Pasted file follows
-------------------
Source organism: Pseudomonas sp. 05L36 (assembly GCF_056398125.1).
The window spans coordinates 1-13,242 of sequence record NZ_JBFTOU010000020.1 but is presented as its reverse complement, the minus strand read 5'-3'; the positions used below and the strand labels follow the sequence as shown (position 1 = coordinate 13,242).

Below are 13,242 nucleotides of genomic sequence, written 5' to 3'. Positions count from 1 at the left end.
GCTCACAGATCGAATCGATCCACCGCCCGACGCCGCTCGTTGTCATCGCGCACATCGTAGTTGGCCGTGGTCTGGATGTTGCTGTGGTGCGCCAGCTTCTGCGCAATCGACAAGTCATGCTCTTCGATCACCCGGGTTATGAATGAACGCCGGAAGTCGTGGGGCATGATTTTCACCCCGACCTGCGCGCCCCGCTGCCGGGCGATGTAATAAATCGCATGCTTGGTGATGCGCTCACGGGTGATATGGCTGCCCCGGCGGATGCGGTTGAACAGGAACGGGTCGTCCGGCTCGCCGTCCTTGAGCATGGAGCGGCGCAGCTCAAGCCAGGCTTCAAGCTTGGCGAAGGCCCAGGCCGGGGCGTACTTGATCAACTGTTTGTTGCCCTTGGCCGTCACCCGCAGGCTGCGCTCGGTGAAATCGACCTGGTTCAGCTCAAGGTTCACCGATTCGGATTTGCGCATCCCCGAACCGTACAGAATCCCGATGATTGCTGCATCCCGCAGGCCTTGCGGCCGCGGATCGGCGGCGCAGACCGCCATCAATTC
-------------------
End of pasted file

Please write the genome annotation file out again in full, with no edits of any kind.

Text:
Source organism: Pseudomonas sp. 05L36 (assembly GCF_056398125.1).
The window spans coordinates 1-13,242 of sequence record NZ_JBFTOU010000020.1 but is presented as its reverse complement, the minus strand read 5'-3'; the positions used below and the strand labels follow the sequence as shown (position 1 = coordinate 13,242).

Below are 13,242 nucleotides of genomic sequence, written 5' to 3'. Positions count from 1 at the left end.
GCTCACAGATCGAATCGATCCACCGCCCGACGCCGCTCGTTGTCATCGCGCACATCGTAGTTGGCCGTGGTCTGGATGTTGCTGTGGTGCGCCAGCTTCTGCGCAATCGACAAGTCATGCTCTTCGATCACCCGGGTTATGAATGAACGCCGGAAGTCGTGGGGCATGATTTTCACCCCGACCTGCGCGCCCCGCTGCCGGGCGATGTAATAAATCGCATGCTTGGTGATGCGCTCACGGGTGATATGGCTGCCCCGGCGGATGCGGTTGAACAGGAACGGGTCGTCCGGCTCGCCGTCCTTGAGCATGGAGCGGCGCAGCTCAAGCCAGGCTTCAAGCTTGGCGAAGGCCCAGGCCGGGGCGTACTTGATCAACTGTTTGTTGCCCTTGGCCGTCACCCGCAGGCTGCGCTCGGTGAAATCGACCTGGTTCAGCTCAAGGTTCACCGATTCGGATTTGCGCATCCCCGAACCGTACAGAATCCCGATGATTGCTGCATCCCGCAGGCCTTGCGGCCGCGGATCGGCGGCGCAGACCGCCATCAATTC